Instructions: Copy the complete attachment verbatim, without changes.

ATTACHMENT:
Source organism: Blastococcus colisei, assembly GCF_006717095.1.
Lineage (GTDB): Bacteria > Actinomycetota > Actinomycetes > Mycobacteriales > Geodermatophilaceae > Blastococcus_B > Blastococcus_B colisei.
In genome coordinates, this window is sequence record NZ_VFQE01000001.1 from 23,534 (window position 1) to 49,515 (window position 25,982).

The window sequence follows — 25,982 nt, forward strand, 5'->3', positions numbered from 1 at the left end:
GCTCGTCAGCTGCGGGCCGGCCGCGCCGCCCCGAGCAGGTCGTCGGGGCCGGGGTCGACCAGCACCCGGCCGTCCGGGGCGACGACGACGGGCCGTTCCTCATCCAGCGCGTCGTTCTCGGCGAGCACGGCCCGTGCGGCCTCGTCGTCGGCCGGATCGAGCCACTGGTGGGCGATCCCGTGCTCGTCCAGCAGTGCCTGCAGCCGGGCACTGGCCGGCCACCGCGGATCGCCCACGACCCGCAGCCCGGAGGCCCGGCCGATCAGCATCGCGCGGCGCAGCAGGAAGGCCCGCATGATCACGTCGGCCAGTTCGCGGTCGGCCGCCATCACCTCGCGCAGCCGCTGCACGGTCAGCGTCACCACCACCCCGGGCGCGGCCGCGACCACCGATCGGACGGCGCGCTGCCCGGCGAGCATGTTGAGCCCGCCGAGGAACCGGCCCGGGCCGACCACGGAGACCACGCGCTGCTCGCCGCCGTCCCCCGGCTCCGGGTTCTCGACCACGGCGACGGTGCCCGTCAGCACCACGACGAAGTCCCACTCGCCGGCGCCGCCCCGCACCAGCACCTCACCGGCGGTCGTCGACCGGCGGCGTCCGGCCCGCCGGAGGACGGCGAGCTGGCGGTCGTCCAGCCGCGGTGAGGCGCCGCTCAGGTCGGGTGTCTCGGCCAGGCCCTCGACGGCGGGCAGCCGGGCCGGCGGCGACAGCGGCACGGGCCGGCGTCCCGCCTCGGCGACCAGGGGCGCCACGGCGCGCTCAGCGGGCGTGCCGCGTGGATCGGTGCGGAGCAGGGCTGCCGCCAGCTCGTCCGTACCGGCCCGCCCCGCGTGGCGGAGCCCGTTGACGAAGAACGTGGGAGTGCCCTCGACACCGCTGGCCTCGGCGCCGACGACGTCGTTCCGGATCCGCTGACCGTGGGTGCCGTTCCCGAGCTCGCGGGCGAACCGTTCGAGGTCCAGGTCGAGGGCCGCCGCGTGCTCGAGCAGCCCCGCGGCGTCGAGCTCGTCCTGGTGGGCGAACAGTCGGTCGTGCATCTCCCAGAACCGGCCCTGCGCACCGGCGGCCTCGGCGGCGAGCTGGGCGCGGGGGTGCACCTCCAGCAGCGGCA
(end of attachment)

Source organism: Blastococcus colisei, assembly GCF_006717095.1.
Lineage (GTDB): Bacteria > Actinomycetota > Actinomycetes > Mycobacteriales > Geodermatophilaceae > Blastococcus_B > Blastococcus_B colisei.
In genome coordinates, this window is sequence record NZ_VFQE01000001.1 from 23,534 (window position 1) to 49,515 (window position 25,982).

The window sequence follows — 25,982 nt, forward strand, 5'->3', positions numbered from 1 at the left end:
GCTCGTCAGCTGCGGGCCGGCCGCGCCGCCCCGAGCAGGTCGTCGGGGCCGGGGTCGACCAGCACCCGGCCGTCCGGGGCGACGACGACGGGCCGTTCCTCATCCAGCGCGTCGTTCTCGGCGAGCACGGCCCGTGCGGCCTCGTCGTCGGCCGGATCGAGCCACTGGTGGGCGATCCCGTGCTCGTCCAGCAGTGCCTGCAGCCGGGCACTGGCCGGCCACCGCGGATCGCCCACGACCCGCAGCCCGGAGGCCCGGCCGATCAGCATCGCGCGGCGCAGCAGGAAGGCCCGCATGATCACGTCGGCCAGTTCGCGGTCGGCCGCCATCACCTCGCGCAGCCGCTGCACGGTCAGCGTCACCACCACCCCGGGCGCGGCCGCGACCACCGATCGGACGGCGCGCTGCCCGGCGAGCATGTTGAGCCCGCCGAGGAACCGGCCCGGGCCGACCACGGAGACCACGCGCTGCTCGCCGCCGTCCCCCGGCTCCGGGTTCTCGACCACGGCGACGGTGCCCGTCAGCACCACGACGAAGTCCCACTCGCCGGCGCCGCCCCGCACCAGCACCTCACCGGCGGTCGTCGACCGGCGGCGTCCGGCCCGCCGGAGGACGGCGAGCTGGCGGTCGTCCAGCCGCGGTGAGGCGCCGCTCAGGTCGGGTGTCTCGGCCAGGCCCTCGACGGCGGGCAGCCGGGCCGGCGGCGACAGCGGCACGGGCCGGCGTCCCGCCTCGGCGACCAGGGGCGCCACGGCGCGCTCAGCGGGCGTGCCGCGTGGATCGGTGCGGAGCAGGGCTGCCGCCAGCTCGTCCGTACCGGCCCGCCCCGCGTGGCGGAGCCCGTTGACGAAGAACGTGGGAGTGCCCTCGACACCGCTGGCCTCGGCGCCGACGACGTCGTTCCGGATCCGCTGACCGTGGGTGCCGTTCCCGAGCTCGCGGGCGAACCGTTCGAGGTCCAGGTCGAGGGCCGCCGCGTGCTCGAGCAGCCCCGCGGCGTCGAGCTCGTCCTGGTGGGCGAACAGTCGGTCGTGCATCTCCCAGAACCGGCCCTGCGCACCGGCGGCCTCGGCGGCGAGCTGGGCGCGGGGGTGCACCTCCAGCAGCGGCA